“For millions of years, Earth was fertile and rich. Then pollution and waste began to take their toll. Civilization fell into ruin. This is the world of the 25th Century. Only a handful of scientists remain, men who have vowed to re-build what has been destroyed. This is their achievement: Ark II, a mobile storehouse of scientific knowledge manned by a highly trained crew of young people. Their mission: to bring the hope of a new future to mankind.”
– Voice-over narration for Ark II(1976)
With Jason of Star Command’s second season behind us, I’ve decided to feature the one-season, post-apocalyptic Filmation series Ark II as the subject of our next Saturday morning cult-tv series retrospective. I actually started blogging the series once before, way back in December of 2006, but stopped after a few episodes. Rather than resume where I left off, I’ve decided to simply begin again on the assumption that I’m a better writer now, and have more worthwhile observations to offer. I hope I’m correct.
Ark II aired on Saturday mornings beginning September 11, 1976 and ran for fifteen 22-minute episodes. Like many science fiction TV efforts of the time, it was rather determinedly a “civilization of the week” program; meaning that each week, the diverse protagonists traveled (usually by a ground vehicle; sometimes on foot…) to a new and strange civilization.
Basically, it was Star Trek all over again, only without the U.S.S. Enterprise and outer space as useful backdrops. With some variation, the format was seen in The Starlost (1973), Planet of the Apes (1974), Logan’s Run (1977) The Fantastic Journey (1977) and in the 1980s program Otherworld, to name a few examples. Star Trek creator Gene Roddenberry himself had attempted to take the civilization of the week formula to new heights with Genesis II and Planet Earth, two made-for-tv movie/backdoor series pilots from the early 1970s.
Although airing during America’s optimistic bicentennial year, Ark II was set in the new Dark Ages of 25th century, and focused on a large, impressive, high-tech tank-like vehicle, the Ark II, which traversed the wasteland in order to aid the survivors of an environmental disaster. In a hold-over from the popular youth movement of the late 1960s and early 1970s, Ark II’s crew is described in each week’s opening narration as a “highly trained crew of young people.”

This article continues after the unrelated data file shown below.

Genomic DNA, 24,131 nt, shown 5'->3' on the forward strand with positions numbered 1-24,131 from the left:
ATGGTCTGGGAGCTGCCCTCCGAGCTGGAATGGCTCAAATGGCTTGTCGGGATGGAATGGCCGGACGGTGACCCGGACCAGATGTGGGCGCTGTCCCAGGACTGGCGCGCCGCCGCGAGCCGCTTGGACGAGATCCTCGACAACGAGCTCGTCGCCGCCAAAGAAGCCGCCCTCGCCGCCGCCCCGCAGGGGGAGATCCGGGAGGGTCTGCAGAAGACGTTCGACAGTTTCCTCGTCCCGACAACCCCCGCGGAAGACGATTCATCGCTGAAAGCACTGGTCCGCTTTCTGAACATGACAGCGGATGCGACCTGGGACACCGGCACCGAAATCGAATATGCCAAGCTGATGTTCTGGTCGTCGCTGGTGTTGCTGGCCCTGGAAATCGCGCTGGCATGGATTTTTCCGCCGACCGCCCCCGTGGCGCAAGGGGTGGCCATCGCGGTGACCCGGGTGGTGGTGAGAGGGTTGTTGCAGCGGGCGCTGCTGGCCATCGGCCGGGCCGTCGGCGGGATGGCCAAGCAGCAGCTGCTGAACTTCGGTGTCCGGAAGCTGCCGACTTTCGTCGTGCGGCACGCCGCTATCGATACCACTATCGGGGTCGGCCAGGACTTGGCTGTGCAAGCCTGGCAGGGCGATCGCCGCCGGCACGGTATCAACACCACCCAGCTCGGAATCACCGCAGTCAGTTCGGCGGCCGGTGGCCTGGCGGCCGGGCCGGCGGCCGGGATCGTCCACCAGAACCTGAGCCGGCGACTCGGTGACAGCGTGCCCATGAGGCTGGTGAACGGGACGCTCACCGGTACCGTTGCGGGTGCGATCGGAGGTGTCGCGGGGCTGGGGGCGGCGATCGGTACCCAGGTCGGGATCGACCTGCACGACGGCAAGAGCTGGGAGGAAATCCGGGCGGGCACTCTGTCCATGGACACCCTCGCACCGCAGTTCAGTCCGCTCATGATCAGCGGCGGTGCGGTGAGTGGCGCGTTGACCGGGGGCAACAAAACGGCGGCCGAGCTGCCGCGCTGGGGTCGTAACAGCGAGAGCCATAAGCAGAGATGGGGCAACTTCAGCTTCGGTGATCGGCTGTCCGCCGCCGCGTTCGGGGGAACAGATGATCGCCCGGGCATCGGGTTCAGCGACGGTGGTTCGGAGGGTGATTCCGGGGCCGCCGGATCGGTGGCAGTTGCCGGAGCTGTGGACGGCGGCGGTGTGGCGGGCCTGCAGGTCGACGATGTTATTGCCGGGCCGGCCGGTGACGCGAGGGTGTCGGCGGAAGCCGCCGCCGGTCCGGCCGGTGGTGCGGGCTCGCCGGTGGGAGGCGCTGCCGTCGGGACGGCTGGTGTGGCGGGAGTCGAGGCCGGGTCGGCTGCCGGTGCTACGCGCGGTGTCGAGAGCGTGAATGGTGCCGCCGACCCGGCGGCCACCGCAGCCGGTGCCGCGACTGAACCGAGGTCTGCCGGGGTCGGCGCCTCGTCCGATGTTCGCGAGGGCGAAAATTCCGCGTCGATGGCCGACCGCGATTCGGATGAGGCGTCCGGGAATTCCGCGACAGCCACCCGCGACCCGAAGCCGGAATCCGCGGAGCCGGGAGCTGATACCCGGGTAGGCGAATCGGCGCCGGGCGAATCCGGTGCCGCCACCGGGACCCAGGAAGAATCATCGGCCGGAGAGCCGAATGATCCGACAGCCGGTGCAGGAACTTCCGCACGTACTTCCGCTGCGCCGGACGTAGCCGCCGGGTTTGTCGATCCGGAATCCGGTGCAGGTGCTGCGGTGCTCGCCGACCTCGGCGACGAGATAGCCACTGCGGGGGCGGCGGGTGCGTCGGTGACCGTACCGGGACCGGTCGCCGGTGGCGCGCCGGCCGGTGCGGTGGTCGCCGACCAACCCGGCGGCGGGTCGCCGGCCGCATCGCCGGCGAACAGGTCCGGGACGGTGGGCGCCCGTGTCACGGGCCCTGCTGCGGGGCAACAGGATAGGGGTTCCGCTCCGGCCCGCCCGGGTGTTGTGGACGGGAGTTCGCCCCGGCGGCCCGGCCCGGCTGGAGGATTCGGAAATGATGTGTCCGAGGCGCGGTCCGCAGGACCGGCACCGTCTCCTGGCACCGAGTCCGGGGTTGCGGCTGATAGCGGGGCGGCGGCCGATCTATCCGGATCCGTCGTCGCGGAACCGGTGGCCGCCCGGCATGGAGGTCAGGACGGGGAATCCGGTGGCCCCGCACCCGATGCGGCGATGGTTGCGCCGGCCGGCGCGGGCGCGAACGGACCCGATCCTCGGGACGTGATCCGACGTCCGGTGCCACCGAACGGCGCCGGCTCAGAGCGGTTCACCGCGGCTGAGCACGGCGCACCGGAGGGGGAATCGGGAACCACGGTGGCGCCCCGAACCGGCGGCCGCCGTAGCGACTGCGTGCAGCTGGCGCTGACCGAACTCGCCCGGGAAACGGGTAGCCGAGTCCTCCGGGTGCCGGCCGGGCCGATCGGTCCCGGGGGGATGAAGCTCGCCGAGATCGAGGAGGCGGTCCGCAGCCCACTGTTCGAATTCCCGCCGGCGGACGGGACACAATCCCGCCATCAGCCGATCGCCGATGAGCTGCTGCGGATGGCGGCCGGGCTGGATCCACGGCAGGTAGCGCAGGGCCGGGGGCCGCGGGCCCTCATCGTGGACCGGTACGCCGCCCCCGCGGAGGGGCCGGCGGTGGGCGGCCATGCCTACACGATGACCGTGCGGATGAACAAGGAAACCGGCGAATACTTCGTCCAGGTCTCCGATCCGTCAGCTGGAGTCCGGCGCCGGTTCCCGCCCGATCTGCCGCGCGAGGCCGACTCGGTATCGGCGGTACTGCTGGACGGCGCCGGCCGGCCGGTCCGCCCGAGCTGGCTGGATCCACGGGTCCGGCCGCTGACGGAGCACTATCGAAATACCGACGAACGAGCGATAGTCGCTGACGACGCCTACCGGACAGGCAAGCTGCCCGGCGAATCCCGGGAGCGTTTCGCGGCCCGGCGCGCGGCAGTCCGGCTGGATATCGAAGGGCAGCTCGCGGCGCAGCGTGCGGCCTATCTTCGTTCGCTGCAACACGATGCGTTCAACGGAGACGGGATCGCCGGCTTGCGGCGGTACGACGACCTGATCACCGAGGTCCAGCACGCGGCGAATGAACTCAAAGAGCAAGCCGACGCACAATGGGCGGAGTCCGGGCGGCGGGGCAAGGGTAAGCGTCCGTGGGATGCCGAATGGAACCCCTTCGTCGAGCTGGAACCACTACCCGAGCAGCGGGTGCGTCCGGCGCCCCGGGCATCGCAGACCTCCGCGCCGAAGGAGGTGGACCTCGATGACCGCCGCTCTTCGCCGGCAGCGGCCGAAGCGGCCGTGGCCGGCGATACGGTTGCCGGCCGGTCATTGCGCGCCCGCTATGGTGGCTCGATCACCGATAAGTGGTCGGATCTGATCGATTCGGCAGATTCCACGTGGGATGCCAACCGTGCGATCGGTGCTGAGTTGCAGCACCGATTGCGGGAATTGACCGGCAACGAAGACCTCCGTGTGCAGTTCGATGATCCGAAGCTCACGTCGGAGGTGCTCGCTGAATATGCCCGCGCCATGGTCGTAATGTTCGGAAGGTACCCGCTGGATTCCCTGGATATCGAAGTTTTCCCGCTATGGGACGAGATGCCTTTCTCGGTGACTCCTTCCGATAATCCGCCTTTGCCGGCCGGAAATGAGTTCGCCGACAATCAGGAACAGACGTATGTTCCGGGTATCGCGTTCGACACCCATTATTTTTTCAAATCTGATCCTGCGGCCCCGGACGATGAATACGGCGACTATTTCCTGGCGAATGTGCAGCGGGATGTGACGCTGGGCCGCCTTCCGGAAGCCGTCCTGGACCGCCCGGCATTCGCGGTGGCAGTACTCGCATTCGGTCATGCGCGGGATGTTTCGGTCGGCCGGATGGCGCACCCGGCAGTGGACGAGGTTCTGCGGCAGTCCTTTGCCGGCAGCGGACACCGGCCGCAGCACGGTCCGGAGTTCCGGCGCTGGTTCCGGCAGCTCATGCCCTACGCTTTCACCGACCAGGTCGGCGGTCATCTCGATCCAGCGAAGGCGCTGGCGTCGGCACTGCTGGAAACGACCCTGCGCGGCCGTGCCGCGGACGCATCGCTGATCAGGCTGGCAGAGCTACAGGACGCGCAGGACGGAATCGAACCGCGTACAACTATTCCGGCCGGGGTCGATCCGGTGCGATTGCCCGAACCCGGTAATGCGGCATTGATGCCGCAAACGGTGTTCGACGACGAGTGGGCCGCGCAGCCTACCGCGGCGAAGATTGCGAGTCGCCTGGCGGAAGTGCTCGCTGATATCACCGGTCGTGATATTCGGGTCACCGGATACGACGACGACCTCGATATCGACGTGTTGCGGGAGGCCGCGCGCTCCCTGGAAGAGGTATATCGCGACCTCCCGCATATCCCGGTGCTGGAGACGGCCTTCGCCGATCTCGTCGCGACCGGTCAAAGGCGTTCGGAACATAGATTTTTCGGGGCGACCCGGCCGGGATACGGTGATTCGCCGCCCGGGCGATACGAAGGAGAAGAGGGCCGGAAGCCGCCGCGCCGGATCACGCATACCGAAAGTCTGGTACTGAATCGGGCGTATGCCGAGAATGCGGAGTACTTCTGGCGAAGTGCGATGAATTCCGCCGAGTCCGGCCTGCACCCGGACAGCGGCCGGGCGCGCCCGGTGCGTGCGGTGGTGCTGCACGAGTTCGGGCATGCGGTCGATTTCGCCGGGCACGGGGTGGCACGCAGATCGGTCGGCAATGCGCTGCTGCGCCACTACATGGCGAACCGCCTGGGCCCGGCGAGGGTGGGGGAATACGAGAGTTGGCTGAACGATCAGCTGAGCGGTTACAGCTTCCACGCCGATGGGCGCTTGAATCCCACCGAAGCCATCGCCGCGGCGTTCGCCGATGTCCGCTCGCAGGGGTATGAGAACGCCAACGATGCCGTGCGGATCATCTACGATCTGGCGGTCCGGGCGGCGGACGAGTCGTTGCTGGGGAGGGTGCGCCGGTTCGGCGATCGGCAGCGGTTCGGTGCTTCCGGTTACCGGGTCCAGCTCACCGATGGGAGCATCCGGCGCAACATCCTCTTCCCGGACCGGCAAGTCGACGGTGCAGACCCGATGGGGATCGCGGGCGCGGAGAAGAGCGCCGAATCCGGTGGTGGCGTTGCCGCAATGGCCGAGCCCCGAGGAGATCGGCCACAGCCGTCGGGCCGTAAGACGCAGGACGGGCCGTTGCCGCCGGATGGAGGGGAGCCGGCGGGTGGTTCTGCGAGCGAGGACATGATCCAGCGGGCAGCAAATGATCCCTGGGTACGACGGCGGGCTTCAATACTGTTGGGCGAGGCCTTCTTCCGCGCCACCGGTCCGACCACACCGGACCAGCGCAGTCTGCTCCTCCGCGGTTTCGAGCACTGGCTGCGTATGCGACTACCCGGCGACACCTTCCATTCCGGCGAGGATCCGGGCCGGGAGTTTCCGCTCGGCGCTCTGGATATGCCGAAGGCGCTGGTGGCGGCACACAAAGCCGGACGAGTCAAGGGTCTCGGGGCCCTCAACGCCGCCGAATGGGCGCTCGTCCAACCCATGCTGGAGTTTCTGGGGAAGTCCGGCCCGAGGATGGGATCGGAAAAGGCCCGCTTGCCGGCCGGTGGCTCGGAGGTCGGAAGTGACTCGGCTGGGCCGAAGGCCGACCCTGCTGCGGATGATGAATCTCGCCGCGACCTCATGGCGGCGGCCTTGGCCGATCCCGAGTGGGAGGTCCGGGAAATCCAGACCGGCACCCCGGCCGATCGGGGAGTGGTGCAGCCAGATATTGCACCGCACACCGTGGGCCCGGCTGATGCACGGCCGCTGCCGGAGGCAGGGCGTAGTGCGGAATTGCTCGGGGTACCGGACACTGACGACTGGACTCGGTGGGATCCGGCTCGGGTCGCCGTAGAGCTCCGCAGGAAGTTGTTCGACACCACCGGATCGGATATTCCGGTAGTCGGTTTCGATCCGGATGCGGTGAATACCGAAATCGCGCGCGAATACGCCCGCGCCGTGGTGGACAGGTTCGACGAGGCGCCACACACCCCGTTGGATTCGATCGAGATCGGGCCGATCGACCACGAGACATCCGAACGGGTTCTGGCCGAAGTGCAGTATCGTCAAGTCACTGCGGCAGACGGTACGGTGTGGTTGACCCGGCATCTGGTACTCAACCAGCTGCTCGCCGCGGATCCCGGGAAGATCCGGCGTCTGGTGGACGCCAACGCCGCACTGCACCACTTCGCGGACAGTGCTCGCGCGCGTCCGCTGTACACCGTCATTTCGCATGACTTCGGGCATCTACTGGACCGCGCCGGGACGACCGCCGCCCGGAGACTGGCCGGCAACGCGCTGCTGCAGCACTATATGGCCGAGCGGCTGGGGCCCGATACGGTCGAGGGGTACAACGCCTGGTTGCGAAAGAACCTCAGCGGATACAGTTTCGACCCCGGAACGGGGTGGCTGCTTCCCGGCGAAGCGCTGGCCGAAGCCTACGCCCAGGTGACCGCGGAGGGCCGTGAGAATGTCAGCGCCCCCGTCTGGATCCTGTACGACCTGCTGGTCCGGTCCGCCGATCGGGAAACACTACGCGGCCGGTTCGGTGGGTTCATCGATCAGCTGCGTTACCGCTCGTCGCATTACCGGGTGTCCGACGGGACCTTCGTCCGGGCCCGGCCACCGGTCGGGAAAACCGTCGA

Specifically, the crew of Ark II consisted of the bearded Captain Jonah (Terry Lester), scientist Ruth (Jean Marie Hon), and young scholar Samuel (Jose Flores). In a weird, unpsoken acknowledgment of Planet of the Apes’ continuing popularity, these young humans also traveled with a talking chimpanzee named Adam who could play chess and drive the Ark in a pinch.
You may have noticed that all the crew names listed above arise from Judaism, and thus carry resonances beyond the obvious. In the Hebrew Bible, Jonah was a “truth seeker,” which is a term you might use for the stalwart captain of Ark II. Ruth was the name for a “companion,” in the same text, and Samuel was a man on the cusp of two eras, the last Hebrew judge and the first prophet. Similarly, on Ark II, the young Samuel is a child of the Dark Age who will also live in the period of the New Enlightenment, or recovery. As for the ape, he is named for Adam, the first human male.
The name “ark,” of course, calls up imagery of Noah’s Ark, the craft that repopulated the Earth after a disaster, the Great Flood.